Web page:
Help needed testing decimal package

Hi, I’ve been working on a decimal package: (arbitrary-precision floating-point decimals).

I’ve published a very early preview on opam:

You can try it out:

$ opam install decimal
$ utop
  #require "decimal";;
  module D = Decimal
  let i = D.of_int
  let s = D.of_string;;
  #install_printer D.pp;;
  D.(s "0.1" + s "0.2");;
- : D.t = 0.3
# (* default precision is 32 *)
  D.(i 1 / i 3);;
- : D.t = 0.33333333333333333333333333333333

The module is basically a port of the Python decimal module, with some simplifications like, I’m ignoring different types of NaN like negative NaN, quiet NaN, signalling NaN, and just treating them all as NaN. Otherwise I aim to have the same functionality.

What I need help with mainly is porting the Python decimal unit tests: . They are written in a plain-text DSL consisting of test cases like:

addx6324 add  0.12  0.01    ->  0.13

And I assume they have an interpreter somewhere that parses and runs these tests as standard Python unit tests.

What I would like to do is to port these tests into plain OCaml. The above test case could look like (e.g. Alcotest):

check string "addx6324" "0.13" D.(to_string (s "0.12" + s "0.01"))

The test DSL has a few more features, like comments and setting and checking flags, but not too much more complex. So I would really appreciate some help with porting them. I was thinking good old regular expressions to do the conversions, but I’m open to suggestions.


It might be worth it to write a small interpreter for it, that way you don’t have to add new tests when the python library does, you can just sync their changes.

But since I have a fetish for regex:
([a-z0-9]+) +add +(['\-\+0-9\.E]+) +(['\-\+0-9\.E]+) +-> +([\-'\+0-9\.E]+)
check string "$1" "$4" D.(to_string (s "$2" + s "$3"))

1 Like

Thanks Ulrik! Yes, I do believe this data file format is simple enough for regex :slight_smile:

I don’t like regex and I’m a big fan of parser combinators, so I actually went ahead and wrote a parser using Angstrom because I was feeling very bored :slight_smile:

I’ve tried it on the latest version of the test files which is located here and it parses everything without issues. The only part that’s missing is parsing the numbers themselves (I left it for last because it looked very annoying to do correctly).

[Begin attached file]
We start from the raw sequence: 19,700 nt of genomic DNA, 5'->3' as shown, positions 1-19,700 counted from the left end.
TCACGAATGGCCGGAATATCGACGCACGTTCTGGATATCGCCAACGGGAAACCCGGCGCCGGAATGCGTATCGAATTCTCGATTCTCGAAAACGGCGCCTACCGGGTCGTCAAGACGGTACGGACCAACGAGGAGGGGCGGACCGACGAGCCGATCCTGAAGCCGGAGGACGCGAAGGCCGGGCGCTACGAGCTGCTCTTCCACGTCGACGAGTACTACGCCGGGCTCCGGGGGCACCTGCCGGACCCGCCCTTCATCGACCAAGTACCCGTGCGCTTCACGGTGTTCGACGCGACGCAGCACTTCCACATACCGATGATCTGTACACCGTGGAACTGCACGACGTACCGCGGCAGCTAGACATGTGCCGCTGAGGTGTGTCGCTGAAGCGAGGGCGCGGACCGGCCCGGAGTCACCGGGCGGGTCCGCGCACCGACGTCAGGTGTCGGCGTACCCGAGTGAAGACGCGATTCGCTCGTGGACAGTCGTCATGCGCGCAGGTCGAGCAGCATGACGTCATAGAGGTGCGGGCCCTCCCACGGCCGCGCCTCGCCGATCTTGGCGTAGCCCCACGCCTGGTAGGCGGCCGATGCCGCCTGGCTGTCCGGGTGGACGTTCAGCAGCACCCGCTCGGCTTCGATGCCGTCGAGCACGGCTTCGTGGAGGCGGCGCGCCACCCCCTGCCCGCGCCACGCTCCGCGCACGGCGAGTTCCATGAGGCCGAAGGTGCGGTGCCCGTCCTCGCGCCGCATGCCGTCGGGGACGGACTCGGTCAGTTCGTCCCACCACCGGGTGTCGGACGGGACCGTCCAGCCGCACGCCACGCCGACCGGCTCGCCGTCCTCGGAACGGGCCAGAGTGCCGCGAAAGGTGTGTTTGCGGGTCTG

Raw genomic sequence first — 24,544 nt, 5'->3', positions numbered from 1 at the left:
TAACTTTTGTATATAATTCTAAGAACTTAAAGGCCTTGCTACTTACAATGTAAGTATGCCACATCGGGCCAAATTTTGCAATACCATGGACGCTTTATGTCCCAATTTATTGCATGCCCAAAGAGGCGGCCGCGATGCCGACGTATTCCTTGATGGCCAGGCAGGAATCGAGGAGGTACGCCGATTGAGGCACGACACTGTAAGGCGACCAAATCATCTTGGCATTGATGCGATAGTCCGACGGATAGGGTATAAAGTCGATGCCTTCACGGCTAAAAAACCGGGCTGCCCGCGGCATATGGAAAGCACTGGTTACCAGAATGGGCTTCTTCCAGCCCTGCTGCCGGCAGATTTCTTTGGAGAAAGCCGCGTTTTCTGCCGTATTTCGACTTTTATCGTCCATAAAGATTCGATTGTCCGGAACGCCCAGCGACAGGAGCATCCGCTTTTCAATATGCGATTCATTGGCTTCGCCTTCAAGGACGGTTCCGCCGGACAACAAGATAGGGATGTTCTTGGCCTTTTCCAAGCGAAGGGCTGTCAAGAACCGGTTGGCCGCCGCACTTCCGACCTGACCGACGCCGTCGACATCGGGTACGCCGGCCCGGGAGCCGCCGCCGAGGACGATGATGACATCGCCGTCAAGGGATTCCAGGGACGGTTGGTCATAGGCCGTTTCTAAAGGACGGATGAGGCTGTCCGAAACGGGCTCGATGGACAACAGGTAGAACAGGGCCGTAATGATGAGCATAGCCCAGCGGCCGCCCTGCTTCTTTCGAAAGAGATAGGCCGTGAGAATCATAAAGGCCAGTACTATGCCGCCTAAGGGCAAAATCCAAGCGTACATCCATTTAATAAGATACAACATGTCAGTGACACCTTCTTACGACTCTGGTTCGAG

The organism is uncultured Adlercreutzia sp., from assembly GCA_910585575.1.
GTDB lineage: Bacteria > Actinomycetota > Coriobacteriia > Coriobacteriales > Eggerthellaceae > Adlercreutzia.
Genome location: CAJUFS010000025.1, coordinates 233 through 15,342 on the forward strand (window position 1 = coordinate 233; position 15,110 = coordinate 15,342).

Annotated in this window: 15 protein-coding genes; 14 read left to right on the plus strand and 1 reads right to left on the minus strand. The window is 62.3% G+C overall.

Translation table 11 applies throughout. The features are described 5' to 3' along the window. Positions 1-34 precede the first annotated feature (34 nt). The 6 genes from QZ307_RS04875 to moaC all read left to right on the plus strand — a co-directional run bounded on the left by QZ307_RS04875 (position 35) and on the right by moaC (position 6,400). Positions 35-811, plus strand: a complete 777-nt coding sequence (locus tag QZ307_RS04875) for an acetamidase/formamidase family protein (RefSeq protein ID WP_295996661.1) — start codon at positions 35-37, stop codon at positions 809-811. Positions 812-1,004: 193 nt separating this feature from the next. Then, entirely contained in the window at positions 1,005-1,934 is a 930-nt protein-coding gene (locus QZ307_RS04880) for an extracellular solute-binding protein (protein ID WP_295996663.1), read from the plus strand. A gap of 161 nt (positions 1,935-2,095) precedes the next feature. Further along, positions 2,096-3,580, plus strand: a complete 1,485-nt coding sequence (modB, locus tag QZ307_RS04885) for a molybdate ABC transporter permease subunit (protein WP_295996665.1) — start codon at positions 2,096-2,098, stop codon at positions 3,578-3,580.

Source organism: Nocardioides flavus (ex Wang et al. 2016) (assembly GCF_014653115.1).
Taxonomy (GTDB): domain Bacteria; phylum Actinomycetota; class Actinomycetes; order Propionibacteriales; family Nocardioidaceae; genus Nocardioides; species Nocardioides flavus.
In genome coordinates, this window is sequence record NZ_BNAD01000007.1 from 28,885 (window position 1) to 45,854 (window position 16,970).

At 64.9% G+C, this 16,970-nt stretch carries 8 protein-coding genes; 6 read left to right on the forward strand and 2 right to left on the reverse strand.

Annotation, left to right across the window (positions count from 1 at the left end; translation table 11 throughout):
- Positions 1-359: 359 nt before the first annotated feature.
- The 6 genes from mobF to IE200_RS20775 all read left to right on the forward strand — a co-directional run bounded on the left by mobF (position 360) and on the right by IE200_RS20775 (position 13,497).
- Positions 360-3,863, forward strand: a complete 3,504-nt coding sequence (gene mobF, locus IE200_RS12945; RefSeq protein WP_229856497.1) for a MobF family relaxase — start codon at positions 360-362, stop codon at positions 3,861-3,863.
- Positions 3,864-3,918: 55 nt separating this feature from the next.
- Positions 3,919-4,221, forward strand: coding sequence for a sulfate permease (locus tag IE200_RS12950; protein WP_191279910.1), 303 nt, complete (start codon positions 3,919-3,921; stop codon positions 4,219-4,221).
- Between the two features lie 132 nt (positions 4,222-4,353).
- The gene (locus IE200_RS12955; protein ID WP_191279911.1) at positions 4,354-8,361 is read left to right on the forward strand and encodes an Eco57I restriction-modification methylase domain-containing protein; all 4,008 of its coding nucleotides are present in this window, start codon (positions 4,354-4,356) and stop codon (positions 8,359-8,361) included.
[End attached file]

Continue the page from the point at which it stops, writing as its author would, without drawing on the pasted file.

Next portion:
As for actually running the tests, you could either generate some ocaml files from the AST and then run them (possibly easier debugging?), or interpret the AST directly (less error prone).

The source files look generally like this:

version: 2.62

precision:   9
rounding:    half_up
maxExponent: 384
minexponent: -383
extended:    1

addx001 add 1       1       ->  2
addx002 add 2       3       ->  5
addx003 add '5.75'  '3.3'   ->  9.05
addx004 add '5'     '-3'    ->  2
addx005 add '-5'    '-3'    ->  -8
-- ...
rounding: half_even
addx220 add '123456789' 0             -> '123456789'
addx221 add '123456789' 0.000000001   -> '123456789' Inexact Rounded
addx222 add '123456789' 0.000001      -> '123456789' Inexact Rounded
-- ...
precision: 3
rounding: half_up
addx270 add '12345678900000'  9999999999999 ->  '2.23E+13' Inexact Rounded
addx271 add  '9999999999999' 12345678900000 ->  '2.23E+13' Inexact Rounded

The overall structure is basically:

  • initial configuration
  • test cases
  • changes to configuration
  • test cases

So maybe you could render these different configuration/test cases sections as different test suites, each with their own configuration.


Wow! Was not expecting that. Thank you!!! Taking a look now.

OK I think I’ve made a good start on evaluating this parsed format:

Will make more progress tomorrow. Thanks again!